Info sought about a pocket terminal
quapla at xs4all.nl
Sun Apr 26 16:05:49 CDT 2015
> Neat item! If you can't turn up any docs.. here's a thought.
> Since you'd only need one switch to toggle 110 / 300, that potentially
> leaves five for other uses. Not to say they only used one switch for that
> setting, maybe their design required two.. but only one is +required+ at a
> Pretty safe to say that additional switches are used to manually assert /
> de-assert various hardware flow control and device / ring detection lines
> (CTS, DSR, DCD / RLSD) and/or enable / disable hardware flow control. You
> should be able to test for the manual line settings by watching the
> appropriate pins with a meter while trying different switches - see which
> lines are being pulled high / low.
> So how the heck do you operate a one-line terminal, anyway? Does it have a
> scroll-back buffer of 5-10 lines? Do you just have to read way, way fast?
> On Sun, Apr 26, 2015 at 9:06 AM, E. Groenenberg <quapla at xs4all.nl> wrote:
>> Sifting through a box of odds 'n ends I came across a sort of pocket
>> terminal. It's casing is of the earlier models TI wedge calculators
>> and has an 8 digit display. Internally there is an intel 8048 processor
>> with some support ttl ic's.
>> A spiral cable with a Db25 connectors goes out from where normally the
>> charger port would have been for the calculators.
>> Behind the battery cover (no space for a battery tough) is a dip switch
>> block with 6 switches.
>> It's made by 'G.R. Electronics LTD' wich had 2 addresses,
>> one in the UK and one in the USA.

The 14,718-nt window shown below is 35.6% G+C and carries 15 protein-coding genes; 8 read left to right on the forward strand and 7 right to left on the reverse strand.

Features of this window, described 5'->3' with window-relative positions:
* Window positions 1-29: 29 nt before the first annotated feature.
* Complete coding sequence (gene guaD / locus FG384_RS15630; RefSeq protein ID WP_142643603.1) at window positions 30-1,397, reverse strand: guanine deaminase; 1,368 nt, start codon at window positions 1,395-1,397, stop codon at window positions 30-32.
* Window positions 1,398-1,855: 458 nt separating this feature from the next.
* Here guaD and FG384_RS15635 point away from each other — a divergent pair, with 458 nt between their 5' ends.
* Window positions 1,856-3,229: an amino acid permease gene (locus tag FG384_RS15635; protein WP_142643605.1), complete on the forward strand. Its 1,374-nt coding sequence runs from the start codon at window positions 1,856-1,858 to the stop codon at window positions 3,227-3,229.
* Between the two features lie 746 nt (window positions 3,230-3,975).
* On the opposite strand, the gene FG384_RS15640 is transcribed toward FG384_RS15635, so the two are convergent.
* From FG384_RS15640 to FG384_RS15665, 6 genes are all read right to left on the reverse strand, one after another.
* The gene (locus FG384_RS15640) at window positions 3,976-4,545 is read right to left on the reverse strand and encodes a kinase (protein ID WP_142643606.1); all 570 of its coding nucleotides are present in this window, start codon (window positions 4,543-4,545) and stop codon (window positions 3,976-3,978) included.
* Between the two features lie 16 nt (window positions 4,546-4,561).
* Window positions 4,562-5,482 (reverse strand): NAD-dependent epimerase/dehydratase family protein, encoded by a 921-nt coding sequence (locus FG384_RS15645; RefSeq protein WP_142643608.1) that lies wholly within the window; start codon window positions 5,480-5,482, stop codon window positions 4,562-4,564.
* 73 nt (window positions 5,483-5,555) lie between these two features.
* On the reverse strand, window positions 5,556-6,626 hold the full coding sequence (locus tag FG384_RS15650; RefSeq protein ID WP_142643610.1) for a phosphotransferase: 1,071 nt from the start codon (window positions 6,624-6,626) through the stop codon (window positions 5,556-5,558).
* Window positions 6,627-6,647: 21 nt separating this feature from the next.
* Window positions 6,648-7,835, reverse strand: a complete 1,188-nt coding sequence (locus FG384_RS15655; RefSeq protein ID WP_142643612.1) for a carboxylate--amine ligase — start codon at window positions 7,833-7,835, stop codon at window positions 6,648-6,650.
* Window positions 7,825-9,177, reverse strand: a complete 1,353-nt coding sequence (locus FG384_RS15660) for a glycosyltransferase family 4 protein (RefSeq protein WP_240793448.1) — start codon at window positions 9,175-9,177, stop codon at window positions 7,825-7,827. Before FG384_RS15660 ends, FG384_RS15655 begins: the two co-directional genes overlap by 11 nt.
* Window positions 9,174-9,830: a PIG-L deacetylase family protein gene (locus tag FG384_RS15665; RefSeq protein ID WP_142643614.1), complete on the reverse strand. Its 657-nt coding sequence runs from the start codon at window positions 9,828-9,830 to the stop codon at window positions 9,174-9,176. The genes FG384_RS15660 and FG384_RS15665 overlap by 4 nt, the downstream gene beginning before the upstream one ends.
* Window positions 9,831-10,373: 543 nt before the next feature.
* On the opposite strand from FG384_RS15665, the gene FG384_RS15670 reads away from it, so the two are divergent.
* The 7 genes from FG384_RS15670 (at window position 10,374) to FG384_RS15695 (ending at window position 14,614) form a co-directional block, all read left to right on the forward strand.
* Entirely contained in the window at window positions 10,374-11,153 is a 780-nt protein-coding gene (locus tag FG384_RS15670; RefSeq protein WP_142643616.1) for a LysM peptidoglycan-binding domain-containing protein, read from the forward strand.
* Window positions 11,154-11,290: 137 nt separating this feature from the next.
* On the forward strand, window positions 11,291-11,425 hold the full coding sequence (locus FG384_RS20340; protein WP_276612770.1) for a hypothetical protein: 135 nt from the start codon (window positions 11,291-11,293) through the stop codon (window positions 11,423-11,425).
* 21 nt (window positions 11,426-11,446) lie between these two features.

>> Google did came with an advert of this device ($395 in 1979) and
>> a selectable speed of 110 - 300 baud and requires a 5V at 450mA.
>> I was wondering if a list member could tell me what the switches are
>> supposed to do (besides setting the speed)
>> Funny enough, a similar unit was sold recently (item no 220662386232)
>> has a way higher serial (mine has 7786R)
>> Dit is een HTML vrije email / This is an HTML free email.
>> Zeg NEE tegen de 'slimme' meter.
Hmm, only 7 wires are connected, and in the connector 2 wires are
joined at one pin, and the blue wire is not used in the db25 connector
housing, so only 5 wires are effectively used.
The wiring :
PockTerm ---- DB25
1 - pink pin 3
2 - white pin 4,20
3 - blue nc
4 - grey pin 7
5 - brown pin 9
6 - green pin 2
7 - yellow pin 7
Pin 9 is somewhat unusual, maybe for power?
Regarding the switches, one for 110/300, one (or 2) for parity control
and one for number of stop bits? Left over are 3 or 2 other settings.
Dit is een HTML vrije email / This is an HTML free email.
Zeg NEE tegen de 'slimme' meter.
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